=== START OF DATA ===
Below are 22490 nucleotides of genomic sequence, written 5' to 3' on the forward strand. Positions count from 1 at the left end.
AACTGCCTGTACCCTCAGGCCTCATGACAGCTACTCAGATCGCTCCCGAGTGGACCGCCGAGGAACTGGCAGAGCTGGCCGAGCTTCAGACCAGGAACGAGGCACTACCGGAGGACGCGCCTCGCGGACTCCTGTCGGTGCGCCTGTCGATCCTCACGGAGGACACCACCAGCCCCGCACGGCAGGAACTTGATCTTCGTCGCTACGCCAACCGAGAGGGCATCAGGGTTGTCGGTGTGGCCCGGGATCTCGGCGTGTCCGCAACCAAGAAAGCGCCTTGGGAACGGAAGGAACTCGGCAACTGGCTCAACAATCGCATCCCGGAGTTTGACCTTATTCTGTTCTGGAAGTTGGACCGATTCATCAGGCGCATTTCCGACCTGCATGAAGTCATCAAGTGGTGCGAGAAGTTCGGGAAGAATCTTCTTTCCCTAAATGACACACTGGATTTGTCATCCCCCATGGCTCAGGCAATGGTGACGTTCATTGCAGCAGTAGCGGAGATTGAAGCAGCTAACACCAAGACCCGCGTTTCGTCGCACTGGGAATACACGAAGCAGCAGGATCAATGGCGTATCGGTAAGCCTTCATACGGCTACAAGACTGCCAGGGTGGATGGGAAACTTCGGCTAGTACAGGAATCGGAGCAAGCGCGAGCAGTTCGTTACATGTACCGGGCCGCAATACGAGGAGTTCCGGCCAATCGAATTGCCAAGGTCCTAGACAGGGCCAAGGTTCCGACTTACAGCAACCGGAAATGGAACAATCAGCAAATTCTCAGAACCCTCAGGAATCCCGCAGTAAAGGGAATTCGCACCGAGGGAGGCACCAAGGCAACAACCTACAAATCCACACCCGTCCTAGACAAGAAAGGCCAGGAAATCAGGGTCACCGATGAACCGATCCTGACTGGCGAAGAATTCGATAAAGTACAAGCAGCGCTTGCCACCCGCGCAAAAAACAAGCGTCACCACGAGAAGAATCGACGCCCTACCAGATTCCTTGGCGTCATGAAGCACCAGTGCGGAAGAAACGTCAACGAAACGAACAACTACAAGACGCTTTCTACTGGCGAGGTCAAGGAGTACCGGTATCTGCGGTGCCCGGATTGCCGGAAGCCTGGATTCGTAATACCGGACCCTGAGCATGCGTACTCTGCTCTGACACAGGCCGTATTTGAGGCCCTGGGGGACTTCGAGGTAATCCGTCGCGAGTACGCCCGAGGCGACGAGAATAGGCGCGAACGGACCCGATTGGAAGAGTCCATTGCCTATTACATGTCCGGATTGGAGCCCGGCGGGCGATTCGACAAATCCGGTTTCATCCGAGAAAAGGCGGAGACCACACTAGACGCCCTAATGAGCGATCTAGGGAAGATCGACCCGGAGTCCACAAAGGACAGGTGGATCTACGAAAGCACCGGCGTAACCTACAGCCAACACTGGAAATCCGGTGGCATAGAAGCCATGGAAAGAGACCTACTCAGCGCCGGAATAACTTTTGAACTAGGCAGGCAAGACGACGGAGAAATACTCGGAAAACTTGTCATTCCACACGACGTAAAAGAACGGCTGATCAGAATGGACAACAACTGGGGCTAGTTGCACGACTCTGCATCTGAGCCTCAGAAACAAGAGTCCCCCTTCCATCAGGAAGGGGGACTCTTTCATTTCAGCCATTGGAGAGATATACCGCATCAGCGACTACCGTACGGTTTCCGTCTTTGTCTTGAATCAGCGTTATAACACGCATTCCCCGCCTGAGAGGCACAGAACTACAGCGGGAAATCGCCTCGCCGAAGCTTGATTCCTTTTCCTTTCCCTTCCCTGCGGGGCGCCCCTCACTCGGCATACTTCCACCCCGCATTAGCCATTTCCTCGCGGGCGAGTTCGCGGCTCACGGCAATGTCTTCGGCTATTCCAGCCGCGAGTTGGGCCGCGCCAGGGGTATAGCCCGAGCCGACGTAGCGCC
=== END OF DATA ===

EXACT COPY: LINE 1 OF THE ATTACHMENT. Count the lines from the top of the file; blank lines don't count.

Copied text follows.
Below are 22490 nucleotides of genomic sequence, written 5' to 3' on the forward strand. Positions count from 1 at the left end.